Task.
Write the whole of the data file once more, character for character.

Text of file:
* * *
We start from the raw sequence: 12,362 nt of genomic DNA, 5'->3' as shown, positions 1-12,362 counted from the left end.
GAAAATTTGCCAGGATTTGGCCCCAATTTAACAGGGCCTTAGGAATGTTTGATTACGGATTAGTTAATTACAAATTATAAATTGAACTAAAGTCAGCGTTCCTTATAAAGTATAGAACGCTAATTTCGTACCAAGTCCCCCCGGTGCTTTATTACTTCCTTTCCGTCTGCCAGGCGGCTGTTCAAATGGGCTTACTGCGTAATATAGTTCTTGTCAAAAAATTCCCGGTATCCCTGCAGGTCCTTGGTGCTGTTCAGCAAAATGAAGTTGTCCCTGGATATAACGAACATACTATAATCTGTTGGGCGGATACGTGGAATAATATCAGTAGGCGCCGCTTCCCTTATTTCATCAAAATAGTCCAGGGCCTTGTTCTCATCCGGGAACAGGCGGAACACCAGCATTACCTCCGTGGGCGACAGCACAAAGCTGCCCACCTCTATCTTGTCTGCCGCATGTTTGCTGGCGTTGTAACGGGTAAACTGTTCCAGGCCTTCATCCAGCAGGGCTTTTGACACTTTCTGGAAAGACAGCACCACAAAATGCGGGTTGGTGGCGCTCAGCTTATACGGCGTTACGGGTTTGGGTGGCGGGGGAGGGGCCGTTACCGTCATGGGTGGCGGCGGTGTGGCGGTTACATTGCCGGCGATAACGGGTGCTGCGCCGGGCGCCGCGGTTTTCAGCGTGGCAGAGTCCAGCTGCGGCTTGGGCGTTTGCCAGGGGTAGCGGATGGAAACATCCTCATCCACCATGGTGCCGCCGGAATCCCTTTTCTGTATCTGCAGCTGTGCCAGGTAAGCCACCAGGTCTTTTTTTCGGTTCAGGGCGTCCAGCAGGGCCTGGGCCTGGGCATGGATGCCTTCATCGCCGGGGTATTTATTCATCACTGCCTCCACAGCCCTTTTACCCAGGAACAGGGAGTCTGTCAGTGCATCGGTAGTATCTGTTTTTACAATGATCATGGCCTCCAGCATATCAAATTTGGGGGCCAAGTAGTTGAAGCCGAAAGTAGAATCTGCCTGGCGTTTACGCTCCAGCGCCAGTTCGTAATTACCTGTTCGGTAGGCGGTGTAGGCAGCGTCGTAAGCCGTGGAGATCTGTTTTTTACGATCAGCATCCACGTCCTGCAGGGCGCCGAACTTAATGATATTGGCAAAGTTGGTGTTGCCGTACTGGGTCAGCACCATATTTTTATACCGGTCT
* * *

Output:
We start from the raw sequence: 12,362 nt of genomic DNA, 5'->3' as shown, positions 1-12,362 counted from the left end.
GAAAATTTGCCAGGATTTGGCCCCAATTTAACAGGGCCTTAGGAATGTTTGATTACGGATTAGTTAATTACAAATTATAAATTGAACTAAAGTCAGCGTTCCTTATAAAGTATAGAACGCTAATTTCGTACCAAGTCCCCCCGGTGCTTTATTACTTCCTTTCCGTCTGCCAGGCGGCTGTTCAAATGGGCTTACTGCGTAATATAGTTCTTGTCAAAAAATTCCCGGTATCCCTGCAGGTCCTTGGTGCTGTTCAGCAAAATGAAGTTGTCCCTGGATATAACGAACATACTATAATCTGTTGGGCGGATACGTGGAATAATATCAGTAGGCGCCGCTTCCCTTATTTCATCAAAATAGTCCAGGGCCTTGTTCTCATCCGGGAACAGGCGGAACACCAGCATTACCTCCGTGGGCGACAGCACAAAGCTGCCCACCTCTATCTTGTCTGCCGCATGTTTGCTGGCGTTGTAACGGGTAAACTGTTCCAGGCCTTCATCCAGCAGGGCTTTTGACACTTTCTGGAAAGACAGCACCACAAAATGCGGGTTGGTGGCGCTCAGCTTATACGGCGTTACGGGTTTGGGTGGCGGGGGAGGGGCCGTTACCGTCATGGGTGGCGGCGGTGTGGCGGTTACATTGCCGGCGATAACGGGTGCTGCGCCGGGCGCCGCGGTTTTCAGCGTGGCAGAGTCCAGCTGCGGCTTGGGCGTTTGCCAGGGGTAGCGGATGGAAACATCCTCATCCACCATGGTGCCGCCGGAATCCCTTTTCTGTATCTGCAGCTGTGCCAGGTAAGCCACCAGGTCTTTTTTTCGGTTCAGGGCGTCCAGCAGGGCCTGGGCCTGGGCATGGATGCCTTCATCGCCGGGGTATTTATTCATCACTGCCTCCACAGCCCTTTTACCCAGGAACAGGGAGTCTGTCAGTGCATCGGTAGTATCTGTTTTTACAATGATCATGGCCTCCAGCATATCAAATTTGGGGGCCAAGTAGTTGAAGCCGAAAGTAGAATCTGCCTGGCGTTTACGCTCCAGCGCCAGTTCGTAATTACCTGTTCGGTAGGCGGTGTAGGCAGCGTCGTAAGCCGTGGAGATCTGTTTTTTACGATCAGCATCCACGTCCTGCAGGGCGCCGAACTTAATGATATTGGCAAAGTTGGTGTTGCCGTACTGGGTCAGCACCATATTTTTATACCGGTCT